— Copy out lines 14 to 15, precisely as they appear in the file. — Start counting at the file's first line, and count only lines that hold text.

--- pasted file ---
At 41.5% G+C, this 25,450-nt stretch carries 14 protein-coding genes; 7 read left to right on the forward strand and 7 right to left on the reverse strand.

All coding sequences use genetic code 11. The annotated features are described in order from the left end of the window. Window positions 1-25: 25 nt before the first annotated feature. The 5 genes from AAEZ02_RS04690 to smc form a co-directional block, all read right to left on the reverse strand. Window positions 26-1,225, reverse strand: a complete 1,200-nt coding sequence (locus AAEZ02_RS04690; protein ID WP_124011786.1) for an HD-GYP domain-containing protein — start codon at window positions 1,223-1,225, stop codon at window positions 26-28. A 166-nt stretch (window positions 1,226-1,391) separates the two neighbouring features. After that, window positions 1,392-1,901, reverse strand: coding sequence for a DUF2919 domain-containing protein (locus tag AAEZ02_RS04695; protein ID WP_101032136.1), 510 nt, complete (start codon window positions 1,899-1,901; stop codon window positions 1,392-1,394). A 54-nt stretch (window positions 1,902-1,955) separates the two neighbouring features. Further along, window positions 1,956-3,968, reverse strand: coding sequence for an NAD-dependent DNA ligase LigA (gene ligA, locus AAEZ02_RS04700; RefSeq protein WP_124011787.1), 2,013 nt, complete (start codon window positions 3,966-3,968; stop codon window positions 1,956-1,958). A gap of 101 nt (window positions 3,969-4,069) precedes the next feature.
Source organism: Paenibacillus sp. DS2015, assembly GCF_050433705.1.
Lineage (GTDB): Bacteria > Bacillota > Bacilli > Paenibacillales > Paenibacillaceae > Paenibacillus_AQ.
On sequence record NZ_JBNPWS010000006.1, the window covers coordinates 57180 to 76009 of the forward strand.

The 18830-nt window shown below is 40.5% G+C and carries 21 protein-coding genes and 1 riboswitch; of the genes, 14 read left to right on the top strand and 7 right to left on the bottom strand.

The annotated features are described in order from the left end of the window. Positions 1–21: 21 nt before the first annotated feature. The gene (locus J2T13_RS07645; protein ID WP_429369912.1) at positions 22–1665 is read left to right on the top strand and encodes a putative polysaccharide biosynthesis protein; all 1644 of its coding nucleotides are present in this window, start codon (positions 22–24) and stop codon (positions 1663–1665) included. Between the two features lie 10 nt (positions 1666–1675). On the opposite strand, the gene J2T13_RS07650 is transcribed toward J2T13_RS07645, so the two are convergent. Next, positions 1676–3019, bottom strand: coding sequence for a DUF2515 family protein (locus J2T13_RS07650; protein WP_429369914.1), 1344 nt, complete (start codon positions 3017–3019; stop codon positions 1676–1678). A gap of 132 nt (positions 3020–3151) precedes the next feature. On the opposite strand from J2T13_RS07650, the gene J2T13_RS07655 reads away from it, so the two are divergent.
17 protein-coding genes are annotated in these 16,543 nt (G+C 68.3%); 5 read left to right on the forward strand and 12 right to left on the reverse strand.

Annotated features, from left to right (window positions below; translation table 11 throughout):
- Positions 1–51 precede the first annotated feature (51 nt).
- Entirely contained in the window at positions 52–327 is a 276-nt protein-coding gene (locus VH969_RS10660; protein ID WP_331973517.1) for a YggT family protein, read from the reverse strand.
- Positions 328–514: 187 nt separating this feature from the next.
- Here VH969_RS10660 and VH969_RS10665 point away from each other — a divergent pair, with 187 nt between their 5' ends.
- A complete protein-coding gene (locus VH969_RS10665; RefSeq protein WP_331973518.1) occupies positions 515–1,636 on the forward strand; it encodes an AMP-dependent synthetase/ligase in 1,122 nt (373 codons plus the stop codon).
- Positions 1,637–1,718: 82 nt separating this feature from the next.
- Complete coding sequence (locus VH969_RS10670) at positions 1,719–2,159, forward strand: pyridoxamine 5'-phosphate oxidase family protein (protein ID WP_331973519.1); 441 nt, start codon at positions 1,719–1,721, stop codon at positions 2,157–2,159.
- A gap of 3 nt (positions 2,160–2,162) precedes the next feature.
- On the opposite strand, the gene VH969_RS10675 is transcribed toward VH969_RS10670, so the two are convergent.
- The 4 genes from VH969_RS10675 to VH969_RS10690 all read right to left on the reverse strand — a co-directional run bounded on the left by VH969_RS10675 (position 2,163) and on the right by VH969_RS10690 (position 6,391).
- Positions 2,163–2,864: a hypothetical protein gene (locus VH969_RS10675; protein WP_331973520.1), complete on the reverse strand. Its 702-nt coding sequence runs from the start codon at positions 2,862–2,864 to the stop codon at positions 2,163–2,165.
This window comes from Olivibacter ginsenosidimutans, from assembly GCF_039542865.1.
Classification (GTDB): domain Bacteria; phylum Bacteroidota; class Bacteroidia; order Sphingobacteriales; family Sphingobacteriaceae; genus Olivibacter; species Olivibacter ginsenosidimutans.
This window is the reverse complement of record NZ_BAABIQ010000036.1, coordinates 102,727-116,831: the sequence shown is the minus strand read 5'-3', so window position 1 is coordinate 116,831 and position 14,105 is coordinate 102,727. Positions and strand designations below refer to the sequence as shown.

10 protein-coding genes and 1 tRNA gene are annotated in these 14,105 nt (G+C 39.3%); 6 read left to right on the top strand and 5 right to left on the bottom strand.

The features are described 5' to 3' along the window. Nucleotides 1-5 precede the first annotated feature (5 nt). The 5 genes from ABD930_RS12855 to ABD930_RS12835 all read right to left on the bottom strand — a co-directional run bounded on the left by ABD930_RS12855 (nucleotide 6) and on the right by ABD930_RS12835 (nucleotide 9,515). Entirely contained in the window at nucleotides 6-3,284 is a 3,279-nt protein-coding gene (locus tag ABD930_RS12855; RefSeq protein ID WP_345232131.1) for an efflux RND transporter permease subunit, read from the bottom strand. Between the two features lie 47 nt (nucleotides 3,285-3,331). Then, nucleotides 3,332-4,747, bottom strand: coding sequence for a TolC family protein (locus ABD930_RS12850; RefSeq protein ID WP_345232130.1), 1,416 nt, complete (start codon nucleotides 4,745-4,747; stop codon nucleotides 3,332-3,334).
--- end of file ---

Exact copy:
- A complete protein-coding gene (locus VH969_RS10665; RefSeq protein WP_331973518.1) occupies positions 515–1,636 on the forward strand; it encodes an AMP-dependent synthetase/ligase in 1,122 nt (373 codons plus the stop codon).
- Positions 1,637–1,718: 82 nt separating this feature from the next.